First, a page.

The only downside is that an icon font is still technically a font, so the computer thinks each icon is actually a letter, and by default will try to subpixel antialias it. While subpixel antialiasing does wonders to letters, it'll fuzzy up your icons and make them look blurry. Which is why the -webkit-font-smoothing property was so welcome. Here's an icon font without and with subpixel antialiasing:
As you can imagine, I'm strongly in favor of not only keeping the font-smoothing property, but in fact expanding it beyond WebKit to both Firefox and Internet Explorer. Icon fonts won't be a truly viable webdesign technique until every icon looks great on all the platforms.
"But SVG is the future of vector graphics on the web, surely you know that!" — Yes I do. But pragmatically speaking, that future is not here yet. SVG support is still lacklustre, especially when used as CSS backgrounds. More importantly, you can't easily change the color of an SVG icon using CSS only, or apply a drop-shadow. Yes, drop-shadows are on the road map for SVG, but the way it'll happen is not pretty. Icon fonts, on the other hand, provide a real-world solution today, which is both flexible and infinitely scalable. So next time you see someone bad-mouthing -webkit-font-smoothing, pat them on the head and mention icon fonts. The more you know.
The authors of LayerVault blog about the flat design era — a move towards simpler UI design with fewer bevels and textures and more flatness. I endorse this movement too much to let this pass me by without comment.
While one side of the mouth yells “good design is how it works,” the other side mumbles that great aesthetics mean realism. It doesn’t need to be this way. Designing honestly means recognizing that things you can do with screens and input devices can’t be done with physical objects — more importantly that we shouldn’t try copying them. It takes too much for granted. Can you imagine your pristine iPhone built into the body of an antique telephone handset? Is that beautiful design?
I really can't help but agree with these points, but I'm thinking perhaps they're overthinking it. Having been in this business for over a decade now (yep, I'm old), I feel like I've arrived at a couple of simple truths. One of them I arrived at reluctantly, and it took a while to accept it. It's the notion that there's no such thing as good UI design, there's only bad UI design.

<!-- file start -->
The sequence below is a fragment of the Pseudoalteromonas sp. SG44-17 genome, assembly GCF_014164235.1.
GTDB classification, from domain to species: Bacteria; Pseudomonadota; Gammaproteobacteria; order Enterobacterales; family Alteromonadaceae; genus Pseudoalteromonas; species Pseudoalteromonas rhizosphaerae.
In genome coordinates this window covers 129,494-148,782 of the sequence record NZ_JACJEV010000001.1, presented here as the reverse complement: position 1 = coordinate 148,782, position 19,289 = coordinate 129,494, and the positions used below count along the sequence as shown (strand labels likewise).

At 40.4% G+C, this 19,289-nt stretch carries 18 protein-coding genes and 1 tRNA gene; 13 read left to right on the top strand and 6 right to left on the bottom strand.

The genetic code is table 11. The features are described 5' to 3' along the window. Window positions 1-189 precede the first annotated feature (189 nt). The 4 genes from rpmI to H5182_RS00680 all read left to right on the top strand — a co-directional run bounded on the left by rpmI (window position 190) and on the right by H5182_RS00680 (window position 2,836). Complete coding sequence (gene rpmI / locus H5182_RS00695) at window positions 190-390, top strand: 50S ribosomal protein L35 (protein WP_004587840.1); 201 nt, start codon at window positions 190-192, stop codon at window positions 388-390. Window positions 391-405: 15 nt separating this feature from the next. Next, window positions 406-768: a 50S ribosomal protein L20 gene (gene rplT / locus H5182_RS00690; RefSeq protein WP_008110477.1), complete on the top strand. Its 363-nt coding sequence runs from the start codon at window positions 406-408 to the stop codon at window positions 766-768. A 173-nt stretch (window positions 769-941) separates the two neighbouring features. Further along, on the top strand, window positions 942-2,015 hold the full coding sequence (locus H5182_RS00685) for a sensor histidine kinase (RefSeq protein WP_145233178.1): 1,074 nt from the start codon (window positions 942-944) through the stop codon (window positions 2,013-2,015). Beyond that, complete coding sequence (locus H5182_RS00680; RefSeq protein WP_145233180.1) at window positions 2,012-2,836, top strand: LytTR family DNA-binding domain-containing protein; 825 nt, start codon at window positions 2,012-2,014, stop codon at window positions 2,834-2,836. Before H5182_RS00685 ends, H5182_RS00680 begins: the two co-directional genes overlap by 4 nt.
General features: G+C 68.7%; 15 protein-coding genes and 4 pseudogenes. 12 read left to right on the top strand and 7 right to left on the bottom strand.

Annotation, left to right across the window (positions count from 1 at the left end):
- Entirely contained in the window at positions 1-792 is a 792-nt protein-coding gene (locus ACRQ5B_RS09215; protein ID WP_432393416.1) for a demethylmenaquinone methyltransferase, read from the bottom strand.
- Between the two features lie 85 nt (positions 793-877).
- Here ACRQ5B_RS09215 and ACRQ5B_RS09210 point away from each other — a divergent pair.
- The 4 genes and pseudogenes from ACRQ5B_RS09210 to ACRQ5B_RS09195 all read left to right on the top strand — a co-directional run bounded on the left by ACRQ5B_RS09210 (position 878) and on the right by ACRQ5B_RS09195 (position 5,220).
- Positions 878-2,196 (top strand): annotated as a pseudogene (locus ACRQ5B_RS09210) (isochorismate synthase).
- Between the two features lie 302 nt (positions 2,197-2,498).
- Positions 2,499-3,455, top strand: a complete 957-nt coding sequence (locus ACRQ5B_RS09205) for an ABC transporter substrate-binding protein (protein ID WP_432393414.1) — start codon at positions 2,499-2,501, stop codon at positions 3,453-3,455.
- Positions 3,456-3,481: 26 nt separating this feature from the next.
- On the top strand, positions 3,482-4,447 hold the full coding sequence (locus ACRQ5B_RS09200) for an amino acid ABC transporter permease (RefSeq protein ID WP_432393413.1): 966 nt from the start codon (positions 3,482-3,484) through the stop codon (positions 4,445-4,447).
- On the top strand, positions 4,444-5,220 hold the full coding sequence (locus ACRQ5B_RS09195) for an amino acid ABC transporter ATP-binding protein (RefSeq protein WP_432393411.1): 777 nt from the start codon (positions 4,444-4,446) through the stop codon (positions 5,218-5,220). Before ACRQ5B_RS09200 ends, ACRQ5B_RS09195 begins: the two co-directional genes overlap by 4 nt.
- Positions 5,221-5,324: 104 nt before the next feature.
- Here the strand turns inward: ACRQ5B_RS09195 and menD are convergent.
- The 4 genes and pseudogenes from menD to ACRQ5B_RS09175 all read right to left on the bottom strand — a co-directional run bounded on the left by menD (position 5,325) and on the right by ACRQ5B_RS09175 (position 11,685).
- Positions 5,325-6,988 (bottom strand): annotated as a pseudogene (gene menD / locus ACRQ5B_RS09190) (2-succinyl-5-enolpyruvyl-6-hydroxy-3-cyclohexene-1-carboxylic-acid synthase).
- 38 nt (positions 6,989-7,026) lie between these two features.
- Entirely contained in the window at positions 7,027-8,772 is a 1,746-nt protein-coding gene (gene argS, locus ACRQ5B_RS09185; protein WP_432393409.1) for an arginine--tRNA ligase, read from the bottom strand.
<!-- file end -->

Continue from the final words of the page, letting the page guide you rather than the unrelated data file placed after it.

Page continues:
To elaborate: when you see a good design, chances are you don't notice it. Because it's a good design, it's already set you on your way to your next destination, offering a clean and simple path on your journey. On the flipside, a bad design has you stumble in your tracks, wondering — where's the phone number for this restaurant? Whether the UI design is full of linen does not necessarily matter1, what matters is that you found what you were looking for with the least possible friction. The point is: good design is good design, no matter how you arrive at it.
Aside from good design and bad design, there's also the design that creates an emotional connection within you. Not only does it step in the background when you have a specific goal, but it will reach inside you and shake something when you don't know where you're going. I'm not sure textures, bevels, or even glorious flatness does this. In my experience, only tone, can do this. The tone of your wording, phrasing, or even your kooky layout may incite a smile in your viewer, and your large personal photos may tug at a heartstring somewhere. So it's about being personal, and the best way I know to do this is to let the content shine.
Because of these two lessons — design to help the user on with their journey, and let content shine — my love-affair with gloriously flat UI design is not so much a matter of being honest as it is a matter of getting to that point where you're feeling the design you're working on, as fast as possible. Any big design project is borne of agony and a feeling of insufficiency. The more pieces you put in play, the more functionality you sketch out, the faster those feelings subside until at some point they turn into pride.